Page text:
The Federal Emergency Management Agency (FEMA) failed to safeguard the sensitive personal identifiable information (SPII) of 2.3 million survivors of hurricanes Harvey, Irma, Maria and the California wildfires in 2017.
The disaster survivors affected by the privacy incident or breach are at risk of becoming victims of identity theft and fraud.
The Inspector General’s Office of the Department of Homeland Security (DHS) discovered the privacy incident during an ongoing audit of FEMA’s Transitional Sheltering Assistance (TSA) program.
FEMA provides transitional sheltering in hotels to people displaced by emergencies or major disasters through the TSA program.
According DHS Acting Inspector General John V. Kelly, FEMA improperly released disaster survivors’ SPII to its contractor. Some of the sensitive information exposed includes personal addresses and banking information such as electronic funds transfer number and bank transit number.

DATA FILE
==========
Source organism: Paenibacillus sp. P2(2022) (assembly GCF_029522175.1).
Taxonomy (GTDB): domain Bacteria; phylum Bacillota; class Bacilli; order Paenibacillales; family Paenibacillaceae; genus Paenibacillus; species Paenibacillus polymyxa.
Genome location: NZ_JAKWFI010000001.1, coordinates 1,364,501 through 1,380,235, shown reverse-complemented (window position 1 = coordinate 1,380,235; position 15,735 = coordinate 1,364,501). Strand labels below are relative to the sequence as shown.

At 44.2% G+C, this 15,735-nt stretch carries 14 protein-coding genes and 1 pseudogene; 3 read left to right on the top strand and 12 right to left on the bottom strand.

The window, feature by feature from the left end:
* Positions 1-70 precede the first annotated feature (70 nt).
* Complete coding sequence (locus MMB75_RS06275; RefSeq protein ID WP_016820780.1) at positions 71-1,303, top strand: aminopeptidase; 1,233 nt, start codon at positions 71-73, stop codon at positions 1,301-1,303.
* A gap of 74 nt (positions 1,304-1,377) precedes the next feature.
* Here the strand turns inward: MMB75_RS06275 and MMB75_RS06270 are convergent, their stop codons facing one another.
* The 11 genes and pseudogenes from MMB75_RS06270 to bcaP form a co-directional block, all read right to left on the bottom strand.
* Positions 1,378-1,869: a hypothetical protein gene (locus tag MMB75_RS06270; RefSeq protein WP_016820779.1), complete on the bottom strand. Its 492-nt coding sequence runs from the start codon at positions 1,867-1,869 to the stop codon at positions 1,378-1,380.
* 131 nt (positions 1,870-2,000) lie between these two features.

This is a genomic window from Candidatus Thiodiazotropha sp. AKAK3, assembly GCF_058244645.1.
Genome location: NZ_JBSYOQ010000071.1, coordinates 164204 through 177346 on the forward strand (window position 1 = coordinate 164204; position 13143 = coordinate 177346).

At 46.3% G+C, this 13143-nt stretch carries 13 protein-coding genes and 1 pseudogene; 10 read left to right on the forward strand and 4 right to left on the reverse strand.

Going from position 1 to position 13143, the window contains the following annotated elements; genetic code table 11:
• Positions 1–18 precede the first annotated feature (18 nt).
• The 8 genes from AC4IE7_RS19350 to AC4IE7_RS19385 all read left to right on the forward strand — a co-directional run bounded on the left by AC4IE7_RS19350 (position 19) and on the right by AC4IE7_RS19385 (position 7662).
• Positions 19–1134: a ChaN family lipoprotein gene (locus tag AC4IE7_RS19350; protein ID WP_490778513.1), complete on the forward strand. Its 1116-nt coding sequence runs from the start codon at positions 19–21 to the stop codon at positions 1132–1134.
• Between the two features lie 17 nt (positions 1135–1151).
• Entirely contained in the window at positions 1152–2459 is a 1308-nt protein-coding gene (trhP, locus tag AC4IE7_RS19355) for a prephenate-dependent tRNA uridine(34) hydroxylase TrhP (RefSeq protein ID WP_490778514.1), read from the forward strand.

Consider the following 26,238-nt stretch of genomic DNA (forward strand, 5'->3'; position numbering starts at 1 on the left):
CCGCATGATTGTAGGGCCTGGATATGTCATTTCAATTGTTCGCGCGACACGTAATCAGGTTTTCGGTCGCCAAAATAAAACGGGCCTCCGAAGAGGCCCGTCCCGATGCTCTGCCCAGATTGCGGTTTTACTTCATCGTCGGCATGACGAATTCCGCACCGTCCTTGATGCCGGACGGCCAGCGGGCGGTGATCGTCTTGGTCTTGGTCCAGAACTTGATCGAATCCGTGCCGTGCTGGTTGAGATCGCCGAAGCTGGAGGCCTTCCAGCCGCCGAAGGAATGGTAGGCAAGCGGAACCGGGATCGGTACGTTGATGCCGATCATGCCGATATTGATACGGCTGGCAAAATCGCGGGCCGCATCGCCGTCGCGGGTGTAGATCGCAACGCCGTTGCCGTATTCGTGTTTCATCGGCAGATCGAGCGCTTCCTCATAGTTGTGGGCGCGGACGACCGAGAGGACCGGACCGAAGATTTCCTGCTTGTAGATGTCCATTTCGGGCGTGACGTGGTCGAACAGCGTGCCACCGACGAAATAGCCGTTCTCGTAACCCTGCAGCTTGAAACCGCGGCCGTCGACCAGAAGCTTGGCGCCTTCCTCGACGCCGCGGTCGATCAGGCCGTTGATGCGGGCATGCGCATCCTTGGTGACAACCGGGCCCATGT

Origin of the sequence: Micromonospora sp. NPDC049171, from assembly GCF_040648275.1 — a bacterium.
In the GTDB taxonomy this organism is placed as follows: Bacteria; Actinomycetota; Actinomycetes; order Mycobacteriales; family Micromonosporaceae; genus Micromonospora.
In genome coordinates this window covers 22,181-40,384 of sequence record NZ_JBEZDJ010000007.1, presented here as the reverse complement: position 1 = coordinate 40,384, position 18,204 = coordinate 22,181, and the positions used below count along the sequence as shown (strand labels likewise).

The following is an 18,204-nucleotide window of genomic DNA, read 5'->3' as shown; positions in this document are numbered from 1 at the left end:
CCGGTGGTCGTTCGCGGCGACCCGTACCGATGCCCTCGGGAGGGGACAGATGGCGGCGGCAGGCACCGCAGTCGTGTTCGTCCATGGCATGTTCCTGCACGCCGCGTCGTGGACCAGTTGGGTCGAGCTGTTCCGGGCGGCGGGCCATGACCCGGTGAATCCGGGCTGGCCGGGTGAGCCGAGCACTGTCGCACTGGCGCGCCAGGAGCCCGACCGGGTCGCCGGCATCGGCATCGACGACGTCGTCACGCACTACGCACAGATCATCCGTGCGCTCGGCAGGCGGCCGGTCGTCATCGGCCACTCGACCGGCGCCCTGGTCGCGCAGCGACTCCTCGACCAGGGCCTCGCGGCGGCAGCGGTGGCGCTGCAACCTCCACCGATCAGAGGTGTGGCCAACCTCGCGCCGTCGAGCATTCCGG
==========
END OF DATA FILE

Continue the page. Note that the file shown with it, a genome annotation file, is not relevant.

Kelly said that the unnecessary transfer of disaster survivors’ SPPI to the contractor is a violation of the Privacy Act of 1974 and DHS policy. He recommended corrective actions to FEMA to prevent any privacy incident in the future.
FEMA implemented measures to mitigate the breach
FEMA accepted his recommendations and started implementing measures to assess and mitigate the breach. The agency deployed a Joint Assessment Team of cybersecurity personnel to its contractor’s facilities. The team documented and removed the improperly shared sensitive personal information to its contractor’s systems.